Sunday, December 1, 2013

Advent I: Incarnation and Transformation


This is the sermon I gave this morning in Anthony for Advent I, Matthew 24:36-44 -- Be ready, for the Son of Man is coming.

How I love the turning of the Church seasons!  It is comforting and deeply satisfying that winter follows autumn, just as surely as autumn followed summer, and that summer follows winter and spring, year after year, and that the Church on earth is attuned to and synchronized with the turning of the earthly seasons.  All these things are part of God's eternal plan of creation and incarnation, and of bringing all things back to himself in his own good time and way.  Creation, turning, and re-turning -- seasons of birth, of growing, of joy and of sorrow, of sowing and harvesting, of coming to fruition and of dying -- all these cycles move through God's time.
     Being created in God's image, we are called to participate consciously and intentionally with him in his great plan.  His love is to be fulfilled in the salvation of all his creation, not by force, but through the willing, freely-chosen and freely-given sacrificial human love returning his love back to him.  As we participate in God's plan by joining him in giving and receiving acts of love, we join with him in creating the person he meant each of us to be, and we assist him in the creation of each person we encounter in his Kingdom on Earth.
     In the Gospel story we read today (Matt 24:36-44), Jesus is trying to respond to his disciples' questions.  They have just come from the Temple, in which Jesus has had yet another very frustrating and disheartening encounter with the hierarchy of his own people, God's chosen ones, people of his own flesh and blood and who shared the religion and culture of his fathers and their fathers baack through the ages.  Of all people, you night think his religious leaders would understand the signs of the prophesies pointing to the coming of the Messiah, for whom they have been waiting and longing through generation after generation.  You would think, but you would be wrong.  They were not able to recognize one of their own sons as the one they were looking for.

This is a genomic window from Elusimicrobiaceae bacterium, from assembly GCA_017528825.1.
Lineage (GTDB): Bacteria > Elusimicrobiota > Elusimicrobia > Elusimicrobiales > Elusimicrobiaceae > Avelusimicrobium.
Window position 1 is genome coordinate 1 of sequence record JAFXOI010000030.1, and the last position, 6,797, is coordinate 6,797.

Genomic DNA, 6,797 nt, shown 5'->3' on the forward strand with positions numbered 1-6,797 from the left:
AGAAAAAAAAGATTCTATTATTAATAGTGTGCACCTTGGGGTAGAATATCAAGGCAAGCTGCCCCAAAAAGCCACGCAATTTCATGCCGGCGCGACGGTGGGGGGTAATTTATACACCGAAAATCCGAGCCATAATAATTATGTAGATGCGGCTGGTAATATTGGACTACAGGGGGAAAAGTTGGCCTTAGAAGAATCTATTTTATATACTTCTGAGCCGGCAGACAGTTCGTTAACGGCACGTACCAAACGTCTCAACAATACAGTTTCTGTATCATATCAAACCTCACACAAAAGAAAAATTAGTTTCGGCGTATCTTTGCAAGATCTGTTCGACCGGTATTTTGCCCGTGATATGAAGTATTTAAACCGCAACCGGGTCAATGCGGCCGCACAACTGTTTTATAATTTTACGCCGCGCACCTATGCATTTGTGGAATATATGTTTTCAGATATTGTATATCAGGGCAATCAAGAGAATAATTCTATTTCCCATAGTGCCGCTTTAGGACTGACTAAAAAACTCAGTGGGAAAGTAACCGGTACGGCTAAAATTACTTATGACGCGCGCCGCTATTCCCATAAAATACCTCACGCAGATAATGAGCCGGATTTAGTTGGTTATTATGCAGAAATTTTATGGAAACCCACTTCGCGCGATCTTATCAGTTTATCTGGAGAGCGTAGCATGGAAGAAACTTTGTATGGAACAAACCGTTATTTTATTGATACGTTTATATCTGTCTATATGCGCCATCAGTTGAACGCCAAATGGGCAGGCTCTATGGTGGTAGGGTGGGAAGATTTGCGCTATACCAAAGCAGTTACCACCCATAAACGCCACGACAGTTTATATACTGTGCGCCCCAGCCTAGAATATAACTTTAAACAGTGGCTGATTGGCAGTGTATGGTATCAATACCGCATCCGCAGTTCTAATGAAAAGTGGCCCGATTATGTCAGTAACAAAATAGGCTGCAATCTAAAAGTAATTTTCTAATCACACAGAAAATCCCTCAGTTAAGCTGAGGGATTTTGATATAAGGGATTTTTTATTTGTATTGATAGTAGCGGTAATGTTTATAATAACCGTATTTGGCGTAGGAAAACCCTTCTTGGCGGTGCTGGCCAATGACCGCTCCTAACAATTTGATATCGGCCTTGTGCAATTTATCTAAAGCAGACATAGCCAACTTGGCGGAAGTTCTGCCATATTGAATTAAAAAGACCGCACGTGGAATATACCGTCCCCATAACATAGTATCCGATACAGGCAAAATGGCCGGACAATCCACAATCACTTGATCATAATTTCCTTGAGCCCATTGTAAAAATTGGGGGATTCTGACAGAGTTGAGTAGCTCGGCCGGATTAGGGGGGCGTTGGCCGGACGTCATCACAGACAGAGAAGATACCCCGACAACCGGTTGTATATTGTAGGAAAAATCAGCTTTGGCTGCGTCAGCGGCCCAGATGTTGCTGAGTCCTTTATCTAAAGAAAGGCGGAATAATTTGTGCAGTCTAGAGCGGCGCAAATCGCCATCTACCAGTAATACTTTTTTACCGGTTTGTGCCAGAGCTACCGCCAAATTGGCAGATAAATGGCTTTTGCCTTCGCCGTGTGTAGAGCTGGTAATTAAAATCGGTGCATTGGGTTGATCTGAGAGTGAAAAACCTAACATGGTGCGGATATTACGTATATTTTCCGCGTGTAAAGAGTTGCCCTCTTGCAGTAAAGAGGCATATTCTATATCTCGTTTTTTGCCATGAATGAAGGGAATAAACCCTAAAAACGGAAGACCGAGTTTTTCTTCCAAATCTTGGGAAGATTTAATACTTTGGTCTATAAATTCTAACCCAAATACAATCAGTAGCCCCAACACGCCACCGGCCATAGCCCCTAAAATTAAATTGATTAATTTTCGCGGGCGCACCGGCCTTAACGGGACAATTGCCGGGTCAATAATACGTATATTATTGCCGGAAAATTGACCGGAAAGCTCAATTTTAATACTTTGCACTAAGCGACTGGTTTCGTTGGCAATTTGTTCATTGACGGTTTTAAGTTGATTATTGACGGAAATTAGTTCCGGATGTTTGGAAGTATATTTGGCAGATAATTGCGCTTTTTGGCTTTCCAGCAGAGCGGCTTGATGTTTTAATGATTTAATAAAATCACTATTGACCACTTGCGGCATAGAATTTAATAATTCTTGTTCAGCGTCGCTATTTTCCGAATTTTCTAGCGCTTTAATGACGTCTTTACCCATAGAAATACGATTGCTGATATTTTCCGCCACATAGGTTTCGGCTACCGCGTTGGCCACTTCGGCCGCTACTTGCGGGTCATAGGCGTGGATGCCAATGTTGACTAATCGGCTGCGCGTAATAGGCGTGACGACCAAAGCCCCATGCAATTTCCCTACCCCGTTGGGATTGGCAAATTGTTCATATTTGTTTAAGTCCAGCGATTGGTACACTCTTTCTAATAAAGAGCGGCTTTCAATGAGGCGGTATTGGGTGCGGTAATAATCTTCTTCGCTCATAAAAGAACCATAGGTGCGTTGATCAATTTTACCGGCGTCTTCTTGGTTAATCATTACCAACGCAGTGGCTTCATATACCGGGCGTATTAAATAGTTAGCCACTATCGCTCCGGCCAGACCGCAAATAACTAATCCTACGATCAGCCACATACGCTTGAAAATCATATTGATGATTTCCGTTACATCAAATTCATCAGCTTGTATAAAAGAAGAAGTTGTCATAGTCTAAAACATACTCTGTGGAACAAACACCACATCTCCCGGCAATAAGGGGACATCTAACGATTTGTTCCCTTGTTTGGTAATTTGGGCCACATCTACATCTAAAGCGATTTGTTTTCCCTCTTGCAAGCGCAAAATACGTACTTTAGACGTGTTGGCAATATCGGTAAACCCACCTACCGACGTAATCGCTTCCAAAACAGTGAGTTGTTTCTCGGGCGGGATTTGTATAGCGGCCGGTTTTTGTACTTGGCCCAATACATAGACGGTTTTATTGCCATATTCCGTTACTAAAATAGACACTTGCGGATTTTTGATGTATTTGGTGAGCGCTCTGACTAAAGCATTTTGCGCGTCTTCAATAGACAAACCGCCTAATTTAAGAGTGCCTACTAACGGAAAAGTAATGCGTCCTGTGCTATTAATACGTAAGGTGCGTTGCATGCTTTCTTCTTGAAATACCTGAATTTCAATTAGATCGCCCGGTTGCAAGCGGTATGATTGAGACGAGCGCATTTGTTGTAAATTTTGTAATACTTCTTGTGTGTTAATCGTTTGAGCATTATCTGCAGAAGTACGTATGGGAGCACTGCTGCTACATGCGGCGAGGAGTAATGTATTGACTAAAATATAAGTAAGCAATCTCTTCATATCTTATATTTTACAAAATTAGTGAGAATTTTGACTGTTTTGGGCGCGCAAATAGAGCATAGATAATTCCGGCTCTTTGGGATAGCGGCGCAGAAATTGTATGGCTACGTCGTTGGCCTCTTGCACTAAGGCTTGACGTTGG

Instead, they came to hear him for the specific purpose of trying to trap him into making a statement they could use against him.  He responded by preaching in the most forthright way he had ever done, interpreting to them the signs of the coming Messiah.  Finally, in frustration, Jesus angrily predicted to them the fall of the Temple, and then turned and went away weeping, wishing he could be a mother hen and gather them safely under his wings, wishing he could fulfill the longing that generations of the people of Israel had expressed, that he would gather them under the pinions of his wings to be sheltered and protected.  How unutterably sad that they were not able to comfort one another, God's people and their Lord.
     The events beginning with the birth of Jesus, and culminating in the destruction of the Temple 40 or so years after Jesus' death and resurrection, mark a great turning in the history of the salvation of the world, from the Mosaic age to the Messianic age; from the covenant of the law of Moses to the new covenant of salvation and redemption through the incarnation, death, and resurrection of the Son of God and Son of Man, our Emmanuel, God with us.